10 Inverted Pinoy Slang Words From the ’70s That You Can Still Use

Astig magpakailanman

 

(SPOT.ph) Dehins toits tokumplets na list, mga repapips. We merely want to pay tribute to one of the biggest movements in Noypi slang: inversion. It started in the ’70s: syllable-swapping was as common as LOLs, WTFs, BAEs, TL:DRs, and IKRs but a little more difficult. You didn’t just type it-you spoke it. Para ’di ka maintindihan ng mga damatans, like our own version of Pig Latin. There was a certain art to it too. Epal somehow emerged from (ma)papelLasing became laseng, which became lasheng...which became shenglots. UP Chancellor Michael Tan wrote a column on Pinoy Slang in 2009 for The Philippine Daily Inquirer and shared that, "It was quite a feat for young Filipinos to conduct a conversation with these transposed syllables and I remember friends who could convert every word in a sentence into their inverted slang equivalents."

 

Convert every word in a sentence? If you think you’re confusing your parents or grandparents by using today’s slang, just remember: they were there first. Magogoli lang pa yoka, nakalonta na lasi. And if you think it’s outdated, think again. The slang they invented was so brilliant, it’s still a part of our language today.

 

Here are 10 of the immortal inverted words from Noypi slang. (Japorms not included. It’s just not sputing anymore.)

 

1. TamaAmats

Meaning: That moment when you step outside the boundaries of sobriety (the state of being inebriated, tipsy).

In a sentence: "May amats na ’ko, ngetpa ka pa rin."

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2. Astig

Meaning: Approximately, badass.

In a sentence: "Hindi lang siya bagong tasa, bokal na siya. Astig na astig."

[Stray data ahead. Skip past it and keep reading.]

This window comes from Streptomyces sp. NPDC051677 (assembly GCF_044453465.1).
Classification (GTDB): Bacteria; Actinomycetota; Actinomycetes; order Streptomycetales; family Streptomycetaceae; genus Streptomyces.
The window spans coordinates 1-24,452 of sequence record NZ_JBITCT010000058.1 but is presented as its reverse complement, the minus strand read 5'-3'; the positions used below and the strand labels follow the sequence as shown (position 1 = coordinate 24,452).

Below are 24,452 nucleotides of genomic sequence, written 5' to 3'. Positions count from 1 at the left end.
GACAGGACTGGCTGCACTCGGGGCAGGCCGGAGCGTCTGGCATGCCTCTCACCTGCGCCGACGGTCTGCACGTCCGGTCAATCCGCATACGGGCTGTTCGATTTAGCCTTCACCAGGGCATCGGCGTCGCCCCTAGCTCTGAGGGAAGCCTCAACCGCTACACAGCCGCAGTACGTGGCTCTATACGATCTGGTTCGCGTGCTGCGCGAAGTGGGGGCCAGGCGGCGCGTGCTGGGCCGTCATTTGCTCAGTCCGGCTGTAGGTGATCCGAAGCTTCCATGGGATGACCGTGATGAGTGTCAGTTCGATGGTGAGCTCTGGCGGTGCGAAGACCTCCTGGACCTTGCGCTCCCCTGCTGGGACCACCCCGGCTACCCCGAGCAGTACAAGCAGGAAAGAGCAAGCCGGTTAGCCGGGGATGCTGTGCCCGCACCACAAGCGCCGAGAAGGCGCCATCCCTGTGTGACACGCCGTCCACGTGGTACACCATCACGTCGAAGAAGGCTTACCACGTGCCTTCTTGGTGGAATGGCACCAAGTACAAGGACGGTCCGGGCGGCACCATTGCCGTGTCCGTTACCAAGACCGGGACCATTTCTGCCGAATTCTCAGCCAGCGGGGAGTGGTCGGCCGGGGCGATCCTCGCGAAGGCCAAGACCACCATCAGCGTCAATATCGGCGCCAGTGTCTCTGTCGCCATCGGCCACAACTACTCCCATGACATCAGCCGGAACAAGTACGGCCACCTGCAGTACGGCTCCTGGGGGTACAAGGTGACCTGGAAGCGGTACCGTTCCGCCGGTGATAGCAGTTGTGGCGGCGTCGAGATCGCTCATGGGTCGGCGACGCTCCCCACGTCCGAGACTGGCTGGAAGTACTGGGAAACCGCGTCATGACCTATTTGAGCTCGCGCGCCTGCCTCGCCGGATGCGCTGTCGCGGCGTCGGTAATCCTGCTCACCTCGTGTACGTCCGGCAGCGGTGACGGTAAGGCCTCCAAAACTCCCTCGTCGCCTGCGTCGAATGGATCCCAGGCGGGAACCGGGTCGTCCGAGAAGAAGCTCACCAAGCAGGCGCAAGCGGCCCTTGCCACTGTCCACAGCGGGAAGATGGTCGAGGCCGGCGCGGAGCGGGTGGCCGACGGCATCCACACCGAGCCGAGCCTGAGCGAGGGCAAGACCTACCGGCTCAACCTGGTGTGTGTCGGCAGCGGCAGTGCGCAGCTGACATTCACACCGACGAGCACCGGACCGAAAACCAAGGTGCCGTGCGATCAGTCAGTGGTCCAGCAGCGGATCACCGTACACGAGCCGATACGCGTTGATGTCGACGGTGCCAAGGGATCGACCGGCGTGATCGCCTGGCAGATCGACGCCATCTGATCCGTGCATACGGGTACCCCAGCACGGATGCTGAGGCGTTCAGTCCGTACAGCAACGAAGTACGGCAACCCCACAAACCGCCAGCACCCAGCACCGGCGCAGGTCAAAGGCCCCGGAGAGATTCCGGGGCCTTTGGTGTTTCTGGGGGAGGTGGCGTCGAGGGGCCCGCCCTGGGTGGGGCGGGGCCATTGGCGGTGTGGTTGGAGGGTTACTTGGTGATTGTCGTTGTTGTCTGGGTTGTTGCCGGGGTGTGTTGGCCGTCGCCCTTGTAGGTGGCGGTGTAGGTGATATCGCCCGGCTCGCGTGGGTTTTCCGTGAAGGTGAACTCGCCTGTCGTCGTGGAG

3. Batsi

Meaning: A slang version of a slang word, sibat means "to leave" colloquially.

In a sentence: "Japorms na japorms ka ngayon, batsi ka agad?"

 

4. Dehins (Now spelled as "Deins")

Meaning: No. Naaah. Nuh-uh. Uh-uh. Nope. Nay. Negative.

In a sentence: "Gasmati naman ng ulo mo eh. Dehins nga pwede."

 

5.  Ermat/Erpat

Meaning: Mother/Father (from the Latin mater and pater)

In a sentence: "Bangis ng amats ko kagabi. Shenglots na shenglots ako pag-uwi. Galit si erpat."

6. Olats

Meaning: Beyond losing, olats captures the feeling of failing (which may or not include feeling pathetic, disappointed, and generally miserable.

In a sentence: "Lasma todits. Olats ako. Boo."

 

7. Peyups

Meaning: University of the Philippines (Two letters. It wasn’t enough to stick to two letters to refer to the University of the Philippines. They had to slang it.)

In a sentence: "Golets sa Peyups. Daming baduy ’don."

 

8. Tibak

Meaning: Activist, usually the "hardcore" ones.

In a sentence: "Baduy sa Peyups? ’Di ba puro mga tibak repapips ’don?"

 

9. Tsikot (Chikot)

Meaning: Car. Auto. Oto.

In a sentence: "Walanjo, ganda ng tsikot mo ’tol!"

 

10. Yosi

Meaning: Cigarettes.

In a sentence: "Diyahe, humingi pa ako kay ermat ng atik para sa yosi. Olats na haybol."

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